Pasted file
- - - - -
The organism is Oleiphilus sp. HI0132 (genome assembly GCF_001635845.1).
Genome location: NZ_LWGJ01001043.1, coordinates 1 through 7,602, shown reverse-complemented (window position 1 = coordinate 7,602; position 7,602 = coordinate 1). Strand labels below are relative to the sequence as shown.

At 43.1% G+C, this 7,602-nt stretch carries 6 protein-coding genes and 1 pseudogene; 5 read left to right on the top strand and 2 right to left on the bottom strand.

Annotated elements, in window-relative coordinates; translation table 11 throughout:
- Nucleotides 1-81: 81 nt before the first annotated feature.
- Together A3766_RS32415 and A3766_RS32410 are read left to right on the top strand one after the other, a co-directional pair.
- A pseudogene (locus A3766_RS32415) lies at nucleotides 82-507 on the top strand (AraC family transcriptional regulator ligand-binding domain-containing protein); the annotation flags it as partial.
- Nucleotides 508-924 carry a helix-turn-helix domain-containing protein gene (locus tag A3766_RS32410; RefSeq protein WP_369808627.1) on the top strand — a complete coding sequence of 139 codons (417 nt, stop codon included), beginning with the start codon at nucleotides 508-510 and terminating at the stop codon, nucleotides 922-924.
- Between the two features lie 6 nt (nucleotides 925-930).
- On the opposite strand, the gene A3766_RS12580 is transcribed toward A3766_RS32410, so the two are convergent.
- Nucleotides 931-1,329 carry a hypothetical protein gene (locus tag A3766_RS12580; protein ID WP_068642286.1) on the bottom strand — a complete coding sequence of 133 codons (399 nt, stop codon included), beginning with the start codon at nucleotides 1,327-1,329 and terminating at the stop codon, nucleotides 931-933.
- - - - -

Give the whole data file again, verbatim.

The organism is Oleiphilus sp. HI0132 (genome assembly GCF_001635845.1).
Genome location: NZ_LWGJ01001043.1, coordinates 1 through 7,602, shown reverse-complemented (window position 1 = coordinate 7,602; position 7,602 = coordinate 1). Strand labels below are relative to the sequence as shown.

At 43.1% G+C, this 7,602-nt stretch carries 6 protein-coding genes and 1 pseudogene; 5 read left to right on the top strand and 2 right to left on the bottom strand.

Annotated elements, in window-relative coordinates; translation table 11 throughout:
- Nucleotides 1-81: 81 nt before the first annotated feature.
- Together A3766_RS32415 and A3766_RS32410 are read left to right on the top strand one after the other, a co-directional pair.
- A pseudogene (locus A3766_RS32415) lies at nucleotides 82-507 on the top strand (AraC family transcriptional regulator ligand-binding domain-containing protein); the annotation flags it as partial.
- Nucleotides 508-924 carry a helix-turn-helix domain-containing protein gene (locus tag A3766_RS32410; RefSeq protein WP_369808627.1) on the top strand — a complete coding sequence of 139 codons (417 nt, stop codon included), beginning with the start codon at nucleotides 508-510 and terminating at the stop codon, nucleotides 922-924.
- Between the two features lie 6 nt (nucleotides 925-930).
- On the opposite strand, the gene A3766_RS12580 is transcribed toward A3766_RS32410, so the two are convergent.
- Nucleotides 931-1,329 carry a hypothetical protein gene (locus tag A3766_RS12580; protein ID WP_068642286.1) on the bottom strand — a complete coding sequence of 133 codons (399 nt, stop codon included), beginning with the start codon at nucleotides 1,327-1,329 and terminating at the stop codon, nucleotides 931-933.